NOSEen Humvee drives through the Polish city
NOS Nieuws•vandaag, 15:23
reporter Central and Eastern Europe
reporter Central and Eastern Europe
A group of six men are eating at the Texas Steakhouse. Burgers, steaks and fries are on the table. They are clearly US military. With the country music in the background you would almost forget you are in Poland. When I address the military, they freeze. Because they don’t want to talk to a journalist.
Neither do most international guests in the center of Rzeszow. You come across them everywhere. “Foreigners? No, I haven’t seen them,” says an American with a mustache and an arm full of tattoos. The colleagues with whom he is sitting on the terrace burst out laughing.
Before the Russian invasion of Ukraine, Rzeszow, in southeastern Poland, was a quiet provincial town. Now it is known as the gateway to war. The city has the nearest major airport and is an hour’s drive from the border with Ukraine. Regular air traffic over Ukraine has been halted. Military equipment, humanitarian aid and important diplomatic traffic all pass through Rzeszow.
NOS / Stijn Postmus
The airport nowadays looks more like a military base. Humvees and other military vehicles tour around. Forklift trucks with military equipment for Ukraine drive onto the road under police escort.
From the road you can see that eight Patriot anti-aircraft systems are stationed along the runway. Since nothing has been done to camouflage the advanced weaponry, it seems to be a clear signal for Russia. Even if we are sent away within five minutes when we film from the public road.
NOSE One of the many Patriot installations at the airport
Not shy of a chat is Dray from South Carolina. He works for a company that provides logistical support to the military. He can’t say much more about it. He has been living in Rzeszow for a few months now. Looking over a menu from the Texas Steakhouse, Dray concludes that it’s a good place to be.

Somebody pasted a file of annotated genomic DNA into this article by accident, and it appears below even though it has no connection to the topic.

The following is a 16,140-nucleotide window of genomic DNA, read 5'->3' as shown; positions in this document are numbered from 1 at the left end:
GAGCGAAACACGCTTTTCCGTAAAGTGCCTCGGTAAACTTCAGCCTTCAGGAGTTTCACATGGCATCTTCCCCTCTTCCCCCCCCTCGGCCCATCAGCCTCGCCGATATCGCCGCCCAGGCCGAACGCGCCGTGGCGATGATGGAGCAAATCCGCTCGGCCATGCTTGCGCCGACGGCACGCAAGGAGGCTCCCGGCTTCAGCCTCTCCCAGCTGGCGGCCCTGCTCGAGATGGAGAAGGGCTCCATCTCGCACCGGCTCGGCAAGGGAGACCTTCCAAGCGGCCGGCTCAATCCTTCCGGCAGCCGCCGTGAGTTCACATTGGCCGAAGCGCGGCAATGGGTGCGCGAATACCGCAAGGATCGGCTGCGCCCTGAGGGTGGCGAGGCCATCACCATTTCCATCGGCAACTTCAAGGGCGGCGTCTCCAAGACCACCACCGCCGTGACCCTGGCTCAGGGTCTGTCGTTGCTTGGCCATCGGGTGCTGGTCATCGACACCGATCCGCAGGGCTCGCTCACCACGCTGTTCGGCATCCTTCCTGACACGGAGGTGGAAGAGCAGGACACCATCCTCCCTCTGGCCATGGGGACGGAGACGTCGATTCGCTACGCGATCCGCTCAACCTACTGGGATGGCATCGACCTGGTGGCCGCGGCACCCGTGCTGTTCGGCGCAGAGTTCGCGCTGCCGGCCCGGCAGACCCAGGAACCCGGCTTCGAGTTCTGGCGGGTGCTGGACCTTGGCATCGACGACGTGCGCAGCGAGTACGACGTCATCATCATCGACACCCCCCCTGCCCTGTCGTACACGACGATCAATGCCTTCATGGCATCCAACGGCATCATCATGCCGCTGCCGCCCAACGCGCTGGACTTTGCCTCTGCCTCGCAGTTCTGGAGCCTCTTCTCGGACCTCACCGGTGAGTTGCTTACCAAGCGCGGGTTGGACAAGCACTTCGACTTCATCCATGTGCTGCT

“You have good restaurants, you can go out and it’s clean,” he says. He does not know how long Dray will stay in Rzeszow. “It would be for a year at first, but it now looks like it will be five years sooner.”
Yes, many more kitchens have steak on the menu since the war, says Mayor Konrad Fiole. And not only the restaurants are busy, also the hotels, shops and fitness centers. In addition, there are 30,000 Ukrainian refugees living in Rzeszow out of a population of less than 200,000. Together with the military and employees of international organizations, this ensures that it is a lot busier in the city.
Fiole takes into account that this will remain the case for the time being. “We need to mentally prepare our citizens to continue to play a strategic role as a hub for relief supplies and military support for Ukraine in the coming years.”
The mayor recognizes that this makes the city a possible target. Russian secret services have shown interest in Rzeszow over the past year. The municipality has been the target of cyber attacks on several occasions. In March, six foreigners were arrested who allegedly spied for Russia.
“We also have to get used to being in the center of attention now,” says Fiole. He can’t suppress a smile, because his job has become a lot more exciting. He is regularly invited to Brussels or other European capitals. And the city is constantly receiving high-ranking visitors in transit – including President Zelensky and President Biden.
NOSPizza ‘Spicy Joe’
They know all about that in pizzeria Gusto, just outside the city. Also on this terrace is a group of Americans for lunch, this time in uniform. They can barely handle the orders here. Owner Damian Drupka gives orders to the staff in the kitchen and takes a ‘Spicy Joe’ pizza out of the oven.
This one has been renamed after the most important client in his life: President Joe Biden. When the American leader visited American soldiers in Rzeszow a few months ago, he ate this pizza from pizzaria Gusto. “He was a very good customer,” says Drupka proudly, showing a photo of Biden eating the pizza.
Turnover has increased by a quarter, says Drupka. Also because many Poles are curious about the Spicy Joe with olives, salami and jalapenos. With a few strokes, Drupka cuts the pizza into pieces. In the center he places a small American flag.